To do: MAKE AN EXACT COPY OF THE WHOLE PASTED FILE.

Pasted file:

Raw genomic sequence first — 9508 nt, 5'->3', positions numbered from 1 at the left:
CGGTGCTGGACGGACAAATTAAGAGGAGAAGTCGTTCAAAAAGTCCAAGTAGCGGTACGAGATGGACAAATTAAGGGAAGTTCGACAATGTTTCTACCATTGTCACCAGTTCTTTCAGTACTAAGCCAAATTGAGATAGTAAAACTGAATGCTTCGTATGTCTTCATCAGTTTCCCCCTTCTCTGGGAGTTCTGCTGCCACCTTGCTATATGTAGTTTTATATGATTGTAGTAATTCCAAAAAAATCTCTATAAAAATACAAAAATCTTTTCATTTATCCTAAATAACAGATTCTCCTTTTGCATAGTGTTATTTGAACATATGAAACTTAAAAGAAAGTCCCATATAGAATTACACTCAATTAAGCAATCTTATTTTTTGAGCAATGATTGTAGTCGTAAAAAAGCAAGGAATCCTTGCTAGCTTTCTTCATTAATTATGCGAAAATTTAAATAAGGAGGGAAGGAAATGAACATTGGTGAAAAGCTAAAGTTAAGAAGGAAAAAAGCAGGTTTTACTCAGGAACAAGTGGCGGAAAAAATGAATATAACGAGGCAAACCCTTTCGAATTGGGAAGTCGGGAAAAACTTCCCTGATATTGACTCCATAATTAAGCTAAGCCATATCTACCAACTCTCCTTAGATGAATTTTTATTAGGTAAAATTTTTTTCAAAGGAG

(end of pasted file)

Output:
Raw genomic sequence first — 9508 nt, 5'->3', positions numbered from 1 at the left:
CGGTGCTGGACGGACAAATTAAGAGGAGAAGTCGTTCAAAAAGTCCAAGTAGCGGTACGAGATGGACAAATTAAGGGAAGTTCGACAATGTTTCTACCATTGTCACCAGTTCTTTCAGTACTAAGCCAAATTGAGATAGTAAAACTGAATGCTTCGTATGTCTTCATCAGTTTCCCCCTTCTCTGGGAGTTCTGCTGCCACCTTGCTATATGTAGTTTTATATGATTGTAGTAATTCCAAAAAAATCTCTATAAAAATACAAAAATCTTTTCATTTATCCTAAATAACAGATTCTCCTTTTGCATAGTGTTATTTGAACATATGAAACTTAAAAGAAAGTCCCATATAGAATTACACTCAATTAAGCAATCTTATTTTTTGAGCAATGATTGTAGTCGTAAAAAAGCAAGGAATCCTTGCTAGCTTTCTTCATTAATTATGCGAAAATTTAAATAAGGAGGGAAGGAAATGAACATTGGTGAAAAGCTAAAGTTAAGAAGGAAAAAAGCAGGTTTTACTCAGGAACAAGTGGCGGAAAAAATGAATATAACGAGGCAAACCCTTTCGAATTGGGAAGTCGGGAAAAACTTCCCTGATATTGACTCCATAATTAAGCTAAGCCATATCTACCAACTCTCCTTAGATGAATTTTTATTAGGTAAAATTTTTTTCAAAGGAG